Good morning, Ehrenfeld!
Famous last words ... We were only planning on going out for a few beers, to the Tag des guten Lebens (Day of Good Life), a street festival where a group of idealists tries to put forward creative counterproposals to the suits from the city’s urban planning office to make life in the neighbourhood more bearable – mainly to try and get rid of all the goddamned cars.
But of course those “few beers” turned into a few more and before we knew it, it was suddenly half five in the morning! If there’s one thing that Ehrenfeld is good for, then it’s staying out late boozing, I can promise you that! Perhaps the best hours in rough-and-ready Ehrenfeld are at the crack of dawn when the takeaways have closed, but the mobile phone stores and 1-euro shops aren’t open yet. As one of my songs goes: “The night paints the hours and the day grinds them down again”. Despite everything, Ehrenfeld is still home for me. It grounds me and, more than anything else, provides me with inspiration. Always lurking on every corner is the next story that I can turn into a new song.
Like many other gentrified neighbourhoods, Ehrenfeld is undergoing some major changes. Formerly a run-down workers’ district, it was buffed up by immigrants and students into a cultural feel-good supernova that is now well on its way to becoming upmarket, overpriced and – even worse – boring. Just like everywhere else.
But I’m not one of those people who sit bawling on the pavement, staring at the mess that “city planning” has made of our neighbourhood. I’m a firm believer that change always brings opportunity. And most of the valuable time spent trying to improve something is wasted by the supposed non-hipsters pointing the finger at the actual hipsters and blaming them for all the hipsterrific structural changes that are being made.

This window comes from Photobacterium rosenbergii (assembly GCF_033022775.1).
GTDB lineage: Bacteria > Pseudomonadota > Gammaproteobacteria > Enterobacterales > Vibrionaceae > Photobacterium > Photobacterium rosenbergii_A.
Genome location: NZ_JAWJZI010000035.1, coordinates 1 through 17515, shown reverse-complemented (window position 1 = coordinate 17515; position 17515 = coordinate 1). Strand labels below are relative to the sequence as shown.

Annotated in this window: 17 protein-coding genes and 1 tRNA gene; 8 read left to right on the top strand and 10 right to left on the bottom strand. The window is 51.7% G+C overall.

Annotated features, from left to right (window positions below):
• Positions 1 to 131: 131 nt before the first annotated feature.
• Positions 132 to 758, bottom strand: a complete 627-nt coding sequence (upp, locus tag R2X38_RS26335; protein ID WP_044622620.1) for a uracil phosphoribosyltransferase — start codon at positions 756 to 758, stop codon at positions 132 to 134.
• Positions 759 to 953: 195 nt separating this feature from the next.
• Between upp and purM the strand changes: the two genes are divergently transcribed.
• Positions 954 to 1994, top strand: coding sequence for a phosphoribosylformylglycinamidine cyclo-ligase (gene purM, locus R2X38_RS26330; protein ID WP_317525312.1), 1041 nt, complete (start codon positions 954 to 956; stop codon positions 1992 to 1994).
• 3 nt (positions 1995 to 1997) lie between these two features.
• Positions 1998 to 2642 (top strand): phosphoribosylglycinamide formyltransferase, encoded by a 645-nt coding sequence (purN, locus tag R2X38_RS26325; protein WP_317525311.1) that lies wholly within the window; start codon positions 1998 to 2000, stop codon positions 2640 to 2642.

But Ehrenfeld still has a few good years left before everyone buggers off to the cheaper neighbouring districts, so let’s send it off with a bang!
Culinary speaking, aside from a few high points, Ehrenfeld is still lagging behind the rest of Germany. But you’ll be pleased to hear that the more motivated places – where long overdue notions of sustainable nutrition are introduced into Cologne life, past the noses of the criminal food lobby – do actually exist. But you don’t need me to tell you where they are – just look online. I think that if you were to ask a bunch of restaurants here if they could guarantee that any of their dishes contained no factory-farmed meat, I would estimate around 95% of them wouldn’t be able to. Smiling politely, you can then tell them that they can eat that crap themselves! Don’t worry, you don’t need to hold back – Colognians have a good sense of humour. After all, only where there is friction can there also be movement, dialogue and art.
Did I mention how great Ehrenfeld is? If you hammer for long enough on a dilapidated garage door on Körnerstrasse, a guy called Martin will open up his excellently stocked second-hand vinyl store to you. In the corners and side streets, you will still find precious remnants of life without all the franchise shit; rehearsal room rents are expensive enough to deter any Red Hot Chili Peppers cover bands; Ehrenfeld’s popular coffee roastery (Heilandt) sounds like the German word for ‘saviour’ (Heiland); and the self-mixed shot in the local dive bars goes by the name of ‘Rosa Luxemburg’. What could possibly go wrong?